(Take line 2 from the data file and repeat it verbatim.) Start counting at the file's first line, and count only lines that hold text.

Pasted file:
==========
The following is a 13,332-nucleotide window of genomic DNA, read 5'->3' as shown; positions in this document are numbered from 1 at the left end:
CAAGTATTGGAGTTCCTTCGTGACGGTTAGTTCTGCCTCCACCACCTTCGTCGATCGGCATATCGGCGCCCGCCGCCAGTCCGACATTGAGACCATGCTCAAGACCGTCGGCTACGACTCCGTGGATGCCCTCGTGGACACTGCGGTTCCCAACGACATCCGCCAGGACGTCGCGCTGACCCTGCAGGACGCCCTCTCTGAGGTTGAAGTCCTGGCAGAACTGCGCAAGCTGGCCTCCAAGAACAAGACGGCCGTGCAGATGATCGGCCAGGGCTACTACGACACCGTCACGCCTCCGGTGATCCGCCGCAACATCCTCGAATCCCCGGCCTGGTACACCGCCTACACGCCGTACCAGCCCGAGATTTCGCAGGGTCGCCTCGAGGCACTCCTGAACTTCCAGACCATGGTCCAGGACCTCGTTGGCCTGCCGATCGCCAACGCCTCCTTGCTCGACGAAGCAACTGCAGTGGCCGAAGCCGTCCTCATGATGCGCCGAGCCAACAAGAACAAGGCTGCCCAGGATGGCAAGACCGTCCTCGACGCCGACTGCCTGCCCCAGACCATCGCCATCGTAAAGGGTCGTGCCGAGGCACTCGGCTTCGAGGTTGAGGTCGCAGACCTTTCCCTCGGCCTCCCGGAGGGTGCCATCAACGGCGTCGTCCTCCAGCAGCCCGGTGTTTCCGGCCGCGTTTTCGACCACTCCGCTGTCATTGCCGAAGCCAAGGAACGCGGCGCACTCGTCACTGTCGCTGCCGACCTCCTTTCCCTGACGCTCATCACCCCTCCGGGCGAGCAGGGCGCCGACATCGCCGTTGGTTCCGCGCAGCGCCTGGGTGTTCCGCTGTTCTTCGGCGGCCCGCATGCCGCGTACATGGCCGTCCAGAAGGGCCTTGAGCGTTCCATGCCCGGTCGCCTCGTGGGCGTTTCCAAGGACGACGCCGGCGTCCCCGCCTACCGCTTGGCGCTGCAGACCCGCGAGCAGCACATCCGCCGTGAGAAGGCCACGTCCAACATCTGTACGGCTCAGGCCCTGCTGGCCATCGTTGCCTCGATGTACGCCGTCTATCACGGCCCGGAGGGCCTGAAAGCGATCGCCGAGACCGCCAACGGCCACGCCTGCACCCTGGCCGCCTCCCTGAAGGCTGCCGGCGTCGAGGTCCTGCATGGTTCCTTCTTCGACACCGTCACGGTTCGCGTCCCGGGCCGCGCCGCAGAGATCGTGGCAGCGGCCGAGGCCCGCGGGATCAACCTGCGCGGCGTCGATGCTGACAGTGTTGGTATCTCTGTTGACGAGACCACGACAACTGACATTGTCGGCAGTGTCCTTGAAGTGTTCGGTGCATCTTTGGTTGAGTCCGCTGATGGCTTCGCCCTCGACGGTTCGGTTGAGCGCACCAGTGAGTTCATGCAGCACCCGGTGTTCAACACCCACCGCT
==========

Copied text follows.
CAAGTATTGGAGTTCCTTCGTGACGGTTAGTTCTGCCTCCACCACCTTCGTCGATCGGCATATCGGCGCCCGCCGCCAGTCCGACATTGAGACCATGCTCAAGACCGTCGGCTACGACTCCGTGGATGCCCTCGTGGACACTGCGGTTCCCAACGACATCCGCCAGGACGTCGCGCTGACCCTGCAGGACGCCCTCTCTGAGGTTGAAGTCCTGGCAGAACTGCGCAAGCTGGCCTCCAAGAACAAGACGGCCGTGCAGATGATCGGCCAGGGCTACTACGACACCGTCACGCCTCCGGTGATCCGCCGCAACATCCTCGAATCCCCGGCCTGGTACACCGCCTACACGCCGTACCAGCCCGAGATTTCGCAGGGTCGCCTCGAGGCACTCCTGAACTTCCAGACCATGGTCCAGGACCTCGTTGGCCTGCCGATCGCCAACGCCTCCTTGCTCGACGAAGCAACTGCAGTGGCCGAAGCCGTCCTCATGATGCGCCGAGCCAACAAGAACAAGGCTGCCCAGGATGGCAAGACCGTCCTCGACGCCGACTGCCTGCCCCAGACCATCGCCATCGTAAAGGGTCGTGCCGAGGCACTCGGCTTCGAGGTTGAGGTCGCAGACCTTTCCCTCGGCCTCCCGGAGGGTGCCATCAACGGCGTCGTCCTCCAGCAGCCCGGTGTTTCCGGCCGCGTTTTCGACCACTCCGCTGTCATTGCCGAAGCCAAGGAACGCGGCGCACTCGTCACTGTCGCTGCCGACCTCCTTTCCCTGACGCTCATCACCCCTCCGGGCGAGCAGGGCGCCGACATCGCCGTTGGTTCCGCGCAGCGCCTGGGTGTTCCGCTGTTCTTCGGCGGCCCGCATGCCGCGTACATGGCCGTCCAGAAGGGCCTTGAGCGTTCCATGCCCGGTCGCCTCGTGGGCGTTTCCAAGGACGACGCCGGCGTCCCCGCCTACCGCTTGGCGCTGCAGACCCGCGAGCAGCACATCCGCCGTGAGAAGGCCACGTCCAACATCTGTACGGCTCAGGCCCTGCTGGCCATCGTTGCCTCGATGTACGCCGTCTATCACGGCCCGGAGGGCCTGAAAGCGATCGCCGAGACCGCCAACGGCCACGCCTGCACCCTGGCCGCCTCCCTGAAGGCTGCCGGCGTCGAGGTCCTGCATGGTTCCTTCTTCGACACCGTCACGGTTCGCGTCCCGGGCCGCGCCGCAGAGATCGTGGCAGCGGCCGAGGCCCGCGGGATCAACCTGCGCGGCGTCGATGCTGACAGTGTTGGTATCTCTGTTGACGAGACCACGACAACTGACATTGTCGGCAGTGTCCTTGAAGTGTTCGGTGCATCTTTGGTTGAGTCCGCTGATGGCTTCGCCCTCGACGGTTCGGTTGAGCGCACCAGTGAGTTCATGCAGCACCCGGTGTTCAACACCCACCGCT